Paper No. 13
Presentation Time: 12:00 PM


FORGACS, Claire A., Department of Geography, University of Kansas, 1475 Jayhawk Blvd, Lindley Hall, Lawrence, KS 66045, JOHNSON, William C., Dept. of Geography, University of Kansas, 1475 Jayhawk Blvd, Rm. 213, Lawrence, KS 66045, RITTENOUR, Tammy, Department of Geology and Luminescence Laboratory, Utah State University, Logan, UT 84322 and GAINES, Edmund, Aecom, Fairbanks, AK,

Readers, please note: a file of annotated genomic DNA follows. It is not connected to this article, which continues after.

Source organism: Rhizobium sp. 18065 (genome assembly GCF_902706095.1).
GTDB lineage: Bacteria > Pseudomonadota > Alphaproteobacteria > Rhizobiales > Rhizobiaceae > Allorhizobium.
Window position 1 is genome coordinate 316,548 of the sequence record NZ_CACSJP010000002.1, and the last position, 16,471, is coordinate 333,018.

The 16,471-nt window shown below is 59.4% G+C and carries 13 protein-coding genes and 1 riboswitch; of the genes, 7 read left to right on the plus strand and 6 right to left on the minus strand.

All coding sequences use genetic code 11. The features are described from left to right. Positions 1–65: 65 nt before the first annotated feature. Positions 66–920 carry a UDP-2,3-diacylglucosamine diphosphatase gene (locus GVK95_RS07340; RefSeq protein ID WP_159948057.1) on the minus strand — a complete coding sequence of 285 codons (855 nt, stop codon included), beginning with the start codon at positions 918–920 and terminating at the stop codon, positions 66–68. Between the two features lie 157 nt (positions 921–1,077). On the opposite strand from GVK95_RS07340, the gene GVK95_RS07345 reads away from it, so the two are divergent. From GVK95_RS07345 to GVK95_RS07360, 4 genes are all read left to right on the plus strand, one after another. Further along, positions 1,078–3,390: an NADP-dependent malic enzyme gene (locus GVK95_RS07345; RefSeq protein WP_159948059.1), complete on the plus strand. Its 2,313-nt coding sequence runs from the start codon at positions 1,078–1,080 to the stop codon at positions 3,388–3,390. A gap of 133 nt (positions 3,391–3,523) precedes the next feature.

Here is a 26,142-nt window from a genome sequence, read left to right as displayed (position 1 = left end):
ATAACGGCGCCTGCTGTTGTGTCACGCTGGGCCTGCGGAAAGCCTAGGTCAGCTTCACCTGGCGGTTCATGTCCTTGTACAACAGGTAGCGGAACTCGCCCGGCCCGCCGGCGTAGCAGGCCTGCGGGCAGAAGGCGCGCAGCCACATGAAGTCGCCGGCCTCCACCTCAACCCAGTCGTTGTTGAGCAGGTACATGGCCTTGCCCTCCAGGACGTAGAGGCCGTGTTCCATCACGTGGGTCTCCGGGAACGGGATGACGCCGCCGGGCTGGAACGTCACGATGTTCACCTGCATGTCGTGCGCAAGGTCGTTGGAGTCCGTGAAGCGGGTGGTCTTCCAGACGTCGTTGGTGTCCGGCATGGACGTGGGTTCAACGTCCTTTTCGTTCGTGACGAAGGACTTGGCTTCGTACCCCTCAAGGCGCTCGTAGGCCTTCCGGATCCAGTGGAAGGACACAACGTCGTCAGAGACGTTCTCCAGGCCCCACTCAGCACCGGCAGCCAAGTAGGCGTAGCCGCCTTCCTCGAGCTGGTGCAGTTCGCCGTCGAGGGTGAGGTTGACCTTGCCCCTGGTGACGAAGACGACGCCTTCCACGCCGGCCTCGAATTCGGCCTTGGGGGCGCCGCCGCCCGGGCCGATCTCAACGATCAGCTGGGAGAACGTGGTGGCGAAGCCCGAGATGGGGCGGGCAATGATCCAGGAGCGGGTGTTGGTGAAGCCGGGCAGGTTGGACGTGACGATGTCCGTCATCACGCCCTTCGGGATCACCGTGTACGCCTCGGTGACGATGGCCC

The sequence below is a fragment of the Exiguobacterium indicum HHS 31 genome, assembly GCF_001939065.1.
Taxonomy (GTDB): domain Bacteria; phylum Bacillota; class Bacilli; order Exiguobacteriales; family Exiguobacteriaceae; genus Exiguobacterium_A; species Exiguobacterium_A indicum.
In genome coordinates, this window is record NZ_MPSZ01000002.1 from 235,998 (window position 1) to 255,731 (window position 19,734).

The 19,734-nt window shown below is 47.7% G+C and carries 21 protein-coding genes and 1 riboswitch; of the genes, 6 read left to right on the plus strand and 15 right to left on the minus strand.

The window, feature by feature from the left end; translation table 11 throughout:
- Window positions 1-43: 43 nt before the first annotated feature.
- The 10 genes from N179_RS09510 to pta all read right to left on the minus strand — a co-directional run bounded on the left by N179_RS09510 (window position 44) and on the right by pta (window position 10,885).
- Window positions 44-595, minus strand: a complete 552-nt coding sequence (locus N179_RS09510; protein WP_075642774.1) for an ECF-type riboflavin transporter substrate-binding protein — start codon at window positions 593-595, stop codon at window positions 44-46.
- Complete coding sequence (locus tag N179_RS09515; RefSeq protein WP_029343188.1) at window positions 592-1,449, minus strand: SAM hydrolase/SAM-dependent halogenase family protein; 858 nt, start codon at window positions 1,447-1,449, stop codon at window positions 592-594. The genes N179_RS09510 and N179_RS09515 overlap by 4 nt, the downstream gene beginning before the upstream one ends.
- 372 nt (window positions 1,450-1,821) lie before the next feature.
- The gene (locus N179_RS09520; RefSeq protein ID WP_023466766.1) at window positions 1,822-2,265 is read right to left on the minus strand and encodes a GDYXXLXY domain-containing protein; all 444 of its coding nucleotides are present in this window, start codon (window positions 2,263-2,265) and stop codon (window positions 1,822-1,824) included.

High-latitude dunes of Alaska are ubiquitous landscape features that contain significant records of late-Quaternary paleoclimatic change within their stratigraphy. While some high-latitude dune fields have been examined in past research, those in central Alaska have received little attention. This study examines a dune field located just south of Nenana, AK, in the Tanana River Lowlands (TRL) of central Alaska. These low-relief, vegetated dunes rest atop alluvium of the Nenana River and are mantled by a thin (<1m) loess cap presumed to be Holocene in age. Our objectives are to (1) address the unresolved questions of when dune formation occurred for the Nenana dunes, as well as if and when the most recent reactivation period occurred, and (2) identify the primary source for the sand comprising the dunes. A recent pilot study of another vegetated dune field of the western TRL determined that the dunes formed ~15-16 ka and the last stabilization occurred ~10-12 ka. Use of traditional protocols for optically stimulated luminescence (OSL) and infrared stimulated luminescence (IRSL) dating produced anomalously young ages; however, a newly-developed IRSL protocol yielded the above ages that are in agreement with limited AMS14C ages from charcoal. The current study will utilize this new protocol, known as post-IR IRSL, that was validated by the pilot study. Samples were collected July 2013 from the loess mantle and underlying sand of the Nenana dunes via auguring and man-made profiles for analyses including IRSL dating, rock magnetics, and geochemistry (ICP-MS). Approximately 20 IRSL samples, collected from the crest, base, and flanks of the dunes, will be dated at the Utah State University Luminescence Laboratory following the aforementioned IRSL protocol. Understanding the formation and reactivation chronologies of these dunes will identify periods when past climates created a favorable environment for sand mobilization. Advancing our knowledge of these events can provide insight on the environmental impacts that future climatic conditions are likely to bring about, particularly in these higher latitudes where climate change is occurring most rapidly.